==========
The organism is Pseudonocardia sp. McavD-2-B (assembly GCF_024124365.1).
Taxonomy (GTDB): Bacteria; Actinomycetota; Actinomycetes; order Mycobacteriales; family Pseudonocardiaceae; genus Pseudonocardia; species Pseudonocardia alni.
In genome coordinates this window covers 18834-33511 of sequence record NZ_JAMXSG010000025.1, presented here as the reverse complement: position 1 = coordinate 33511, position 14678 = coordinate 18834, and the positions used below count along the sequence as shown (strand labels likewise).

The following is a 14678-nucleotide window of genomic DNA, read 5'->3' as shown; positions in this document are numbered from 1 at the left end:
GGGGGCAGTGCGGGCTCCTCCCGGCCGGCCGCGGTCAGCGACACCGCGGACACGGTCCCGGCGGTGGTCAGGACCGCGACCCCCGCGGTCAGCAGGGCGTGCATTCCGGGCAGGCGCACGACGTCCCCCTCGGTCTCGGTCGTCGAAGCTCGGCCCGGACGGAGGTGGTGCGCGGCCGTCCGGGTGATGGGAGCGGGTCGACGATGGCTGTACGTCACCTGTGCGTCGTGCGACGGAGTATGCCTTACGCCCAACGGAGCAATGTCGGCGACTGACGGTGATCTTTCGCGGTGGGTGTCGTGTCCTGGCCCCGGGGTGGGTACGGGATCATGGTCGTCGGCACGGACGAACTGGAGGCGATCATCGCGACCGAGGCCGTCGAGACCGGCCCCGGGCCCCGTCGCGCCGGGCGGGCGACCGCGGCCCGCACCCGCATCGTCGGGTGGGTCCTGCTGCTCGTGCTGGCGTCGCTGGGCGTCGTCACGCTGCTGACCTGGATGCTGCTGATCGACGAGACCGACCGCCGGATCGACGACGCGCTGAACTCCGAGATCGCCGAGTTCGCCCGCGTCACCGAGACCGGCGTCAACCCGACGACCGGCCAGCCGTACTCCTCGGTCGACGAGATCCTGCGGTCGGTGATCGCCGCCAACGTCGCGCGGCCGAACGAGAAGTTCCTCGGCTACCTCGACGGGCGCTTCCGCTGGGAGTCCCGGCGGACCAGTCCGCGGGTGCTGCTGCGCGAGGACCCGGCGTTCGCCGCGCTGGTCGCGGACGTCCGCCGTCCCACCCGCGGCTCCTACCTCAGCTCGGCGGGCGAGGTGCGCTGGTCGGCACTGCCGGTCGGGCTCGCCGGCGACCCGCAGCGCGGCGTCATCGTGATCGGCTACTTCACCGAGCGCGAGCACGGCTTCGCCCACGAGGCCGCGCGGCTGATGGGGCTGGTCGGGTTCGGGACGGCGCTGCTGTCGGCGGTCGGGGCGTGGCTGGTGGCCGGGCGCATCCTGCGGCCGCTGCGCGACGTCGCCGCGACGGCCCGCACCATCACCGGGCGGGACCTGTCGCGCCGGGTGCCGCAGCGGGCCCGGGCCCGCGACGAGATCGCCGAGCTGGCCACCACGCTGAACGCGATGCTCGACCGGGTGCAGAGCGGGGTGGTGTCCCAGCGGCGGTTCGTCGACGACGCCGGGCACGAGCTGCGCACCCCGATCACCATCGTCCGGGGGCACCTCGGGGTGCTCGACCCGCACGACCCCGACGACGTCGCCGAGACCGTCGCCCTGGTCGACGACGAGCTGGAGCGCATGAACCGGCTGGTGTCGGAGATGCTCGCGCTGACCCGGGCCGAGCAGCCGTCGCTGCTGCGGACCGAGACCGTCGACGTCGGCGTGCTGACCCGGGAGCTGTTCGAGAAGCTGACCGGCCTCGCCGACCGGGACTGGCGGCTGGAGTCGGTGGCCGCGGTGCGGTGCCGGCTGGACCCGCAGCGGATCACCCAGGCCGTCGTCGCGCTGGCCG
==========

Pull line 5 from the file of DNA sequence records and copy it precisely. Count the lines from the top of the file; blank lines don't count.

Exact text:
GGGGGCAGTGCGGGCTCCTCCCGGCCGGCCGCGGTCAGCGACACCGCGGACACGGTCCCGGCGGTGGTCAGGACCGCGACCCCCGCGGTCAGCAGGGCGTGCATTCCGGGCAGGCGCACGACGTCCCCCTCGGTCTCGGTCGTCGAAGCTCGGCCCGGACGGAGGTGGTGCGCGGCCGTCCGGGTGATGGGAGCGGGTCGACGATGGCTGTACGTCACCTGTGCGTCGTGCGACGGAGTATGCCTTACGCCCAACGGAGCAATGTCGGCGACTGACGGTGATCTTTCGCGGTGGGTGTCGTGTCCTGGCCCCGGGGTGGGTACGGGATCATGGTCGTCGGCACGGACGAACTGGAGGCGATCATCGCGACCGAGGCCGTCGAGACCGGCCCCGGGCCCCGTCGCGCCGGGCGGGCGACCGCGGCCCGCACCCGCATCGTCGGGTGGGTCCTGCTGCTCGTGCTGGCGTCGCTGGGCGTCGTCACGCTGCTGACCTGGATGCTGCTGATCGACGAGACCGACCGCCGGATCGACGACGCGCTGAACTCCGAGATCGCCGAGTTCGCCCGCGTCACCGAGACCGGCGTCAACCCGACGACCGGCCAGCCGTACTCCTCGGTCGACGAGATCCTGCGGTCGGTGATCGCCGCCAACGTCGCGCGGCCGAACGAGAAGTTCCTCGGCTACCTCGACGGGCGCTTCCGCTGGGAGTCCCGGCGGACCAGTCCGCGGGTGCTGCTGCGCGAGGACCCGGCGTTCGCCGCGCTGGTCGCGGACGTCCGCCGTCCCACCCGCGGCTCCTACCTCAGCTCGGCGGGCGAGGTGCGCTGGTCGGCACTGCCGGTCGGGCTCGCCGGCGACCCGCAGCGCGGCGTCATCGTGATCGGCTACTTCACCGAGCGCGAGCACGGCTTCGCCCACGAGGCCGCGCGGCTGATGGGGCTGGTCGGGTTCGGGACGGCGCTGCTGTCGGCGGTCGGGGCGTGGCTGGTGGCCGGGCGCATCCTGCGGCCGCTGCGCGACGTCGCCGCGACGGCCCGCACCATCACCGGGCGGGACCTGTCGCGCCGGGTGCCGCAGCGGGCCCGGGCCCGCGACGAGATCGCCGAGCTGGCCACCACGCTGAACGCGATGCTCGACCGGGTGCAGAGCGGGGTGGTGTCCCAGCGGCGGTTCGTCGACGACGCCGGGCACGAGCTGCGCACCCCGATCACCATCGTCCGGGGGCACCTCGGGGTGCTCGACCCGCACGACCCCGACGACGTCGCCGAGACCGTCGCCCTGGTCGACGACGAGCTGGAGCGCATGAACCGGCTGGTGTCGGAGATGCTCGCGCTGACCCGGGCCGAGCAGCCGTCGCTGCTGCGGACCGAGACCGTCGACGTCGGCGTGCTGACCCGGGAGCTGTTCGAGAAGCTGACCGGCCTCGCCGACCGGGACTGGCGGCTGGAGTCGGTGGCCGCGGTGCGGTGCCGGCTGGACCCGCAGCGGATCACCCAGGCCGTCGTCGCGCTGGCCG